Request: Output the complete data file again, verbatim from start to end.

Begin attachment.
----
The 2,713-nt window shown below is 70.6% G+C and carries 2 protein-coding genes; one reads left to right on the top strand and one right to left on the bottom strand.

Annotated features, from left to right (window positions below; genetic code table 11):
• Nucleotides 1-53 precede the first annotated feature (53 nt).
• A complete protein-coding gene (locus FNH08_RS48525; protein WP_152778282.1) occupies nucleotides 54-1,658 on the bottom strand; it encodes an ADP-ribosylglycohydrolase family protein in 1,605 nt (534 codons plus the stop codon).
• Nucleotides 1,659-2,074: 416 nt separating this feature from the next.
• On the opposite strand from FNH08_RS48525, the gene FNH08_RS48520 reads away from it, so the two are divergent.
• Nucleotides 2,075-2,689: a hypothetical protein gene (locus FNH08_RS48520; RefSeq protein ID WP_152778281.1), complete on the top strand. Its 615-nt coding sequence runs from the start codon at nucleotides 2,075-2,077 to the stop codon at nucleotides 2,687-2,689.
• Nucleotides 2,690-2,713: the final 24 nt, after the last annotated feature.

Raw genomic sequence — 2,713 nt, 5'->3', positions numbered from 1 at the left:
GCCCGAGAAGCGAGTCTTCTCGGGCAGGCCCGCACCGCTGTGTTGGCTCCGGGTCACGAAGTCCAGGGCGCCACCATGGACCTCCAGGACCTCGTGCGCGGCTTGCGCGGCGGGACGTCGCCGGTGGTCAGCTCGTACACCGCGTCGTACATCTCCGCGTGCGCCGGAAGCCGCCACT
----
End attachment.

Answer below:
The 2,713-nt window shown below is 70.6% G+C and carries 2 protein-coding genes; one reads left to right on the top strand and one right to left on the bottom strand.

Annotated features, from left to right (window positions below; genetic code table 11):
• Nucleotides 1-53 precede the first annotated feature (53 nt).
• A complete protein-coding gene (locus FNH08_RS48525; protein WP_152778282.1) occupies nucleotides 54-1,658 on the bottom strand; it encodes an ADP-ribosylglycohydrolase family protein in 1,605 nt (534 codons plus the stop codon).
• Nucleotides 1,659-2,074: 416 nt separating this feature from the next.
• On the opposite strand from FNH08_RS48525, the gene FNH08_RS48520 reads away from it, so the two are divergent.
• Nucleotides 2,075-2,689: a hypothetical protein gene (locus FNH08_RS48520; RefSeq protein ID WP_152778281.1), complete on the top strand. Its 615-nt coding sequence runs from the start codon at nucleotides 2,075-2,077 to the stop codon at nucleotides 2,687-2,689.
• Nucleotides 2,690-2,713: the final 24 nt, after the last annotated feature.

Raw genomic sequence — 2,713 nt, 5'->3', positions numbered from 1 at the left:
GCCCGAGAAGCGAGTCTTCTCGGGCAGGCCCGCACCGCTGTGTTGGCTCCGGGTCACGAAGTCCAGGGCGCCACCATGGACCTCCAGGACCTCGTGCGCGGCTTGCGCGGCGGGACGTCGCCGGTGGTCAGCTCGTACACCGCGTCGTACATCTCCGCGTGCGCCGGAAGCCGCCACT